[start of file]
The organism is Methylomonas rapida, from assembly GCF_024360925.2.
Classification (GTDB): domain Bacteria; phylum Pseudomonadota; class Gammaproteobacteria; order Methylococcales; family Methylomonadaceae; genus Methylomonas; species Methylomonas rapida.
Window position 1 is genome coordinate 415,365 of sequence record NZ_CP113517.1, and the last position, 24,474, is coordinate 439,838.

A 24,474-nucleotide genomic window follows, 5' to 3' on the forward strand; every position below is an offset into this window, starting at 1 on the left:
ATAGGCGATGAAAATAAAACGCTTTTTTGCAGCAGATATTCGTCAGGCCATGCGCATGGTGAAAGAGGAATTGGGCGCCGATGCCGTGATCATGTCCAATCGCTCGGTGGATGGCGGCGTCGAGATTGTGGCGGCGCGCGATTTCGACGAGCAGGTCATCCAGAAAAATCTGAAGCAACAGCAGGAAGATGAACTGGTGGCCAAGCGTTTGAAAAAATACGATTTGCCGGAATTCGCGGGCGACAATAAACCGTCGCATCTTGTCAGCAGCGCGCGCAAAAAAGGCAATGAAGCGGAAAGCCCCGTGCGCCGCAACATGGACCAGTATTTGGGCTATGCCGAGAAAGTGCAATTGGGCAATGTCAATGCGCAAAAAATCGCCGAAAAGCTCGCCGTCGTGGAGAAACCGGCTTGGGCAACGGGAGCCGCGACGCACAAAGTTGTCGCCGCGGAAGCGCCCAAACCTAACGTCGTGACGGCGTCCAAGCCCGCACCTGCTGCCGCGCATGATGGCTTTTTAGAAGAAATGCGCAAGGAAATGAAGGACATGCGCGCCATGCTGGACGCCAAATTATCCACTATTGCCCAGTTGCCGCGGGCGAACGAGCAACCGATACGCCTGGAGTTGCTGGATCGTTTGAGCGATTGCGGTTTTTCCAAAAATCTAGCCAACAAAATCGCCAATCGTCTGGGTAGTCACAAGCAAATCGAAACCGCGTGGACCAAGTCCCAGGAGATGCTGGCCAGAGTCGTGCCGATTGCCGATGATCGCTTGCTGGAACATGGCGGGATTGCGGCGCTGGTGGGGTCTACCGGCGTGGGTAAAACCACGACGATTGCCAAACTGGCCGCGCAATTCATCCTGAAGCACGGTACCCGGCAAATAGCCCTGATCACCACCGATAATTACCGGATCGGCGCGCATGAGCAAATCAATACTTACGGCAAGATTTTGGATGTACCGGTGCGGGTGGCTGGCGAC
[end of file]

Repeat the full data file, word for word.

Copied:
The organism is Methylomonas rapida, from assembly GCF_024360925.2.
Classification (GTDB): domain Bacteria; phylum Pseudomonadota; class Gammaproteobacteria; order Methylococcales; family Methylomonadaceae; genus Methylomonas; species Methylomonas rapida.
Window position 1 is genome coordinate 415,365 of sequence record NZ_CP113517.1, and the last position, 24,474, is coordinate 439,838.

A 24,474-nucleotide genomic window follows, 5' to 3' on the forward strand; every position below is an offset into this window, starting at 1 on the left:
ATAGGCGATGAAAATAAAACGCTTTTTTGCAGCAGATATTCGTCAGGCCATGCGCATGGTGAAAGAGGAATTGGGCGCCGATGCCGTGATCATGTCCAATCGCTCGGTGGATGGCGGCGTCGAGATTGTGGCGGCGCGCGATTTCGACGAGCAGGTCATCCAGAAAAATCTGAAGCAACAGCAGGAAGATGAACTGGTGGCCAAGCGTTTGAAAAAATACGATTTGCCGGAATTCGCGGGCGACAATAAACCGTCGCATCTTGTCAGCAGCGCGCGCAAAAAAGGCAATGAAGCGGAAAGCCCCGTGCGCCGCAACATGGACCAGTATTTGGGCTATGCCGAGAAAGTGCAATTGGGCAATGTCAATGCGCAAAAAATCGCCGAAAAGCTCGCCGTCGTGGAGAAACCGGCTTGGGCAACGGGAGCCGCGACGCACAAAGTTGTCGCCGCGGAAGCGCCCAAACCTAACGTCGTGACGGCGTCCAAGCCCGCACCTGCTGCCGCGCATGATGGCTTTTTAGAAGAAATGCGCAAGGAAATGAAGGACATGCGCGCCATGCTGGACGCCAAATTATCCACTATTGCCCAGTTGCCGCGGGCGAACGAGCAACCGATACGCCTGGAGTTGCTGGATCGTTTGAGCGATTGCGGTTTTTCCAAAAATCTAGCCAACAAAATCGCCAATCGTCTGGGTAGTCACAAGCAAATCGAAACCGCGTGGACCAAGTCCCAGGAGATGCTGGCCAGAGTCGTGCCGATTGCCGATGATCGCTTGCTGGAACATGGCGGGATTGCGGCGCTGGTGGGGTCTACCGGCGTGGGTAAAACCACGACGATTGCCAAACTGGCCGCGCAATTCATCCTGAAGCACGGTACCCGGCAAATAGCCCTGATCACCACCGATAATTACCGGATCGGCGCGCATGAGCAAATCAATACTTACGGCAAGATTTTGGATGTACCGGTGCGGGTGGCTGGCGAC